Currently, I think the meta is such that not a lot is dependent on the in-game leader, or at least not as much as people may think. If we take a look at it closely, a lot rests on the trio of the in-game leader, the coach and the analyst. If that trio works well together, the team will show good results. It also needs to be added that players in the team can also come up with suggestions and calls that bring a lot to the success of the team. To answer your question, it’s difficult to pinpoint something specific, but Abay’s arrival improved us as a team in all of the aspects that I mentioned.

Tell me about your run at IEM Katowice and making the jump from an up-and-coming team to a contender at the biggest tournaments. Just a few months earlier you still seemed to be missing something when you played at DreamHack Masters Winter and were stopped by Astralis, and then you also lost consecutive DreamHack Open semi-finals to Virtus.pro and FPX. What was it that you had been missing and found at IEM Katowice?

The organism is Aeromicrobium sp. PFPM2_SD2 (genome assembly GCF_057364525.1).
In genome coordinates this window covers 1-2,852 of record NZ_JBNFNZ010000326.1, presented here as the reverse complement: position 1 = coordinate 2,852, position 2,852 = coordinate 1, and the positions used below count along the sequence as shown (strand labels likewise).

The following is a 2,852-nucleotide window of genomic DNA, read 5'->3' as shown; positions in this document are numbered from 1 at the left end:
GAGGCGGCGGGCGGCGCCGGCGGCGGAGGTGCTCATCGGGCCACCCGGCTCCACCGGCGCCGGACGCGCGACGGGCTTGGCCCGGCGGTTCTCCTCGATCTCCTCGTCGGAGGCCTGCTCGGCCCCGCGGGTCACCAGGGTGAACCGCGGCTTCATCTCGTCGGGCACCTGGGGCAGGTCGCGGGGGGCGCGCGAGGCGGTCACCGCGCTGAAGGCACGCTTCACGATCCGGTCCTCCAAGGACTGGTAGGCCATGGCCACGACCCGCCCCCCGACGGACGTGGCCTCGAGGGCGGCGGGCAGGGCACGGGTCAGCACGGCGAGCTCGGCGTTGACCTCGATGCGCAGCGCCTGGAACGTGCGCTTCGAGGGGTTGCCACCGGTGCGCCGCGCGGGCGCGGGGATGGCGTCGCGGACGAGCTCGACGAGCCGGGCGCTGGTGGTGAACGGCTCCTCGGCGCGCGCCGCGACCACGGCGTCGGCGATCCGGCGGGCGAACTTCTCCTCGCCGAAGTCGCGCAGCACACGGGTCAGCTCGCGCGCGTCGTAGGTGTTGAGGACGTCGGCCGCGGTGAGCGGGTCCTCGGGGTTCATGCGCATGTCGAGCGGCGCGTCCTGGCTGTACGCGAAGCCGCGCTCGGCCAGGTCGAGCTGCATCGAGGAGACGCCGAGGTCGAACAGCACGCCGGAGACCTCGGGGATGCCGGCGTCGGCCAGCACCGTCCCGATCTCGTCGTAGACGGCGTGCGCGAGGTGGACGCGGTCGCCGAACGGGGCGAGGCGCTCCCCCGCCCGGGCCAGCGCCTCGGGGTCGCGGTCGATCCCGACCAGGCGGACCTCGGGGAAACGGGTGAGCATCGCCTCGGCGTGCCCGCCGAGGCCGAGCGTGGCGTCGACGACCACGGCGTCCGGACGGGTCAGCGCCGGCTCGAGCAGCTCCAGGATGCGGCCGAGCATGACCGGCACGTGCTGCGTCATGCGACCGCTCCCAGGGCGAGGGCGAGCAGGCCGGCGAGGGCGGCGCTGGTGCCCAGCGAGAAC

If we take DreamHack Masters, it was our first ever S-tier event. Naturally, when we faced Astralis we had the feeling of playing against the guys we were previously only following. If we take a look at the demos from the match, the initial stages of the maps were spectacular, where we kicked off to an 8-1 start, but later we would get nervous, lock up and the fact that we were winning against Astralis messed with us. I think in the end we simply lacked the experience and confidence in ourselves.

After that DreamHack, we had a debrief where we came to the conclusion that, in all, we can take on teams like Astralis and really demonstrate our capabilities. During Katowice, we had a similar feeling playing against EG, where we weren’t too confident. When we lost, we realised that we shouldn’t play this way because it’s simply not enjoyable, and we should try to have some fun from our matches. We broke down the match, and afterwards went on to win every remaining series of the event.